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In His Own Words: George Henry Greatorex, 1917

By: Ardis E. Parshall - May 07, 2013

George Henry Greatorex (1895-1963) was born in Nottingham England, emigrated to Canada as a child, baptized in 1913, served in the Great War, married in 1918, moved to Salt Lake City in 1920; was naturalized in Pennsylvania in 1927; raised a family of daughters born in Ontario, Nevada, and Utah; was widowed and remarried, and died in Salt Lake in 1963.

On November 25, 1917, while he was on active duty with his unit, the 87th Canadians, he wrote to Walter P. Monson, president of the Eastern States Mission:

“Dear Brother: – It gives me great pleasure to answer your letter which I received a short time ago. It was very interesting and helped me quite a lot. Since receiving it, I have had some strange experiences, which have given me occasion to be thankful to my Heavenly Father for His care over me. I will try and relate the last experience and the worst I have had since coming to France.

“We went up to the trenches one night, and by some means or other I lost the company and found myself stranded in an area that the enemy were constantly shelling. There was no moon, so it was very dark, and the best thing I could do was to dig a little trench and stay where I was until day-light. All the night shells were bursting around me, and shrapnel flying over where I was; but I was not touched by any of it.

“When daylight broke, I got up and thanked God that He had taken care of me and asked His protection for the day. I found the British headquarters, and reported, rejoining my company with the next runner that went that way. There the boys were digging themselves in, and I quickly did the same, sharing a little dugout with another fellow. That night a bombardment began, and we got shelled thick and fast, but our dugout was untouched.

“Early next morning the bombardment was reopened, and one of the first shells landed right in front of our little “house,”and the next instant we were completely buried by the dirt and mud. I thought for a while that this was my last hour on earth, but I was not one bit afraid. I know that death is but the passing from one sphere to another, and no Latter-day Saint should be afraid of death. Nevertheless I felt sorry for all my friends as my thoughts turned to them.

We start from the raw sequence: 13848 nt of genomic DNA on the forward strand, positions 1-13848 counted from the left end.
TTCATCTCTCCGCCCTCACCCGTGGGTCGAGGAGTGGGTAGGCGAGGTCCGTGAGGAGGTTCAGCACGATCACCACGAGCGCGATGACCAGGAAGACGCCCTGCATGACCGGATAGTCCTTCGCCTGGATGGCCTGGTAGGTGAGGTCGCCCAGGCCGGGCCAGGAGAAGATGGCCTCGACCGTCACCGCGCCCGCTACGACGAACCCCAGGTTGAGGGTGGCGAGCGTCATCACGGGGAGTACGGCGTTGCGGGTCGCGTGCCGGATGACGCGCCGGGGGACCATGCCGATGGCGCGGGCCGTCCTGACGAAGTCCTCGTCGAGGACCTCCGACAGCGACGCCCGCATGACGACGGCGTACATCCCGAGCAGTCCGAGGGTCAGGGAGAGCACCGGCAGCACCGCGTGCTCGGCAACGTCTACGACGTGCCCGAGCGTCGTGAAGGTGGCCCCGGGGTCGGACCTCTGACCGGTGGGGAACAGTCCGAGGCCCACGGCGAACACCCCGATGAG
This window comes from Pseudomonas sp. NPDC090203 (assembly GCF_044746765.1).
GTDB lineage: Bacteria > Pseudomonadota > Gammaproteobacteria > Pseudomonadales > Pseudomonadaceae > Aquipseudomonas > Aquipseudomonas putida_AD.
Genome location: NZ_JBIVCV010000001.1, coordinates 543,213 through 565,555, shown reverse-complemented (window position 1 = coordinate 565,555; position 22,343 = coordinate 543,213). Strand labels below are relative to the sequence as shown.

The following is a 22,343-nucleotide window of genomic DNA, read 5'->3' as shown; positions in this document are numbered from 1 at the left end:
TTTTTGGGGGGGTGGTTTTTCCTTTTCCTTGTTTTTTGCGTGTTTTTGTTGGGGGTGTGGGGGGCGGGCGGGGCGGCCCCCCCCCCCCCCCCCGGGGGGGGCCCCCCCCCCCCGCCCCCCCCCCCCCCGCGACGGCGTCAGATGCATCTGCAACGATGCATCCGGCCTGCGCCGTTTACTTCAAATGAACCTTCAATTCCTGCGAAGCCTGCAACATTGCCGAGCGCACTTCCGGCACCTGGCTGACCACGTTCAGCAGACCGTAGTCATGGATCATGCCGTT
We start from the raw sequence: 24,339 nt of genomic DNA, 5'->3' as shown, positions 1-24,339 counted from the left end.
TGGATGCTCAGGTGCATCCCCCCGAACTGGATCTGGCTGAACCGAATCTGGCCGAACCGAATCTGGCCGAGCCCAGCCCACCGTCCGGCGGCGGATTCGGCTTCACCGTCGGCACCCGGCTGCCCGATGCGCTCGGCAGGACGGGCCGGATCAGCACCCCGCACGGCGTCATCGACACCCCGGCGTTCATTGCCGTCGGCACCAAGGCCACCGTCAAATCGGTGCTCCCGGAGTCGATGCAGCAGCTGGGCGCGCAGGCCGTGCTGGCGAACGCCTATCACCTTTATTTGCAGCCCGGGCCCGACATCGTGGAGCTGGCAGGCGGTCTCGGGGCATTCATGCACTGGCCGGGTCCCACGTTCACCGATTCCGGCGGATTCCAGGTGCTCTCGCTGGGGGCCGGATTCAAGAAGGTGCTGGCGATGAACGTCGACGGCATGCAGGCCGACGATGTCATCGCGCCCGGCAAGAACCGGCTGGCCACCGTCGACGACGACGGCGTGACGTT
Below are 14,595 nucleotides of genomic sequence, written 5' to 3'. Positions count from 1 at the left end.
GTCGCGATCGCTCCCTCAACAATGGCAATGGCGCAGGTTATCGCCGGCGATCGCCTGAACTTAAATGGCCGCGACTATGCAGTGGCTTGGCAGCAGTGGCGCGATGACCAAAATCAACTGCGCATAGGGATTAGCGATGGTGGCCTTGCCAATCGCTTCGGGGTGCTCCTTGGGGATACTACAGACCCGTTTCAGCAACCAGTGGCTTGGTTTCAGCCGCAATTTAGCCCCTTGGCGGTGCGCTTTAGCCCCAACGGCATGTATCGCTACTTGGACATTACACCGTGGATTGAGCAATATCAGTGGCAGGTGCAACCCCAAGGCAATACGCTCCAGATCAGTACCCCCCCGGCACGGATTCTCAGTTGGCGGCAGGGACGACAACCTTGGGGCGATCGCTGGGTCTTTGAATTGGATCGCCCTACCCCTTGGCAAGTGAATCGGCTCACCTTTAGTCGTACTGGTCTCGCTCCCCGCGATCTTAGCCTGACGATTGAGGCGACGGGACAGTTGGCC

“Suddenly I realized that I was gradually being suffocated. ‘Can you breath?’ I said to the other fellow. I could not see him, although he was crowded up against me. ‘Yes,’ he answered, ‘but I guess we’re done for.’‘Can you move at all?’ I asked. ‘No; I can’t move a bit,’ he replied.

“By this time I was fairly gasping for breath, but just then discovered I could raise my arm. By a desperate effort I forced my hand upward and a gush of air rushed in. I asked the Lord to be with me and after a rest set to work with one hand to clear the dirt from off my head. I was soon gratified to see daylight once more. I then did the same for my comrade.’Thank God for that,’ he said. Although he does not profess to be a Christian ,there is no doubt he spoke from the depths of his soul.

“Then we commenced to call for help, but the guns were making such a noise it was hours before we were heard. At length some of the boys came and dug us out. I was sent to the hospital and am now feeling fit once more.

“I feel that I was spared so that I may do some work in the future. What it is, I do not know, but hope and pray that I will not let the opportunity slip when it comes. My testimony of the Gospel keeps growing and I can testify of its truthfulness. I know that it is accompanied by the same authority and the same gifts and blessings as in former days.

“I feel the necessity of the prayers of the Saints, as it is a hard struggle here to live up to the principles of the Gospel. It is easy to do it at home, but out in the world it is so different. I ask the Saints to pray for me and for all the boys who are fighting here in France or elsewhere.

“Brother Jamison was in good health and spirits when I heard from him last, and he said he had met Brother Brown. My address is: “Private George Greatorex, 775299, D Company, 87th Canadians, B.E.F., France.

“Praying the Lord to bless you and the Elders generally in your efforts to spread the Gospel, I am,

“Your brother in the cause of truth,

“GEORGE GREATOREX.”



2 Comments »

  1. Heart pounding . . .

    Comment by David Y. — May 7, 2013 @ 8:04 am

  2. Great story!

    Would that be Brother Hugh B. Brown Brother Jamison met? Does that count for GA spotting?

    Comment by Grant — May 7, 2013 @ 9:20 am

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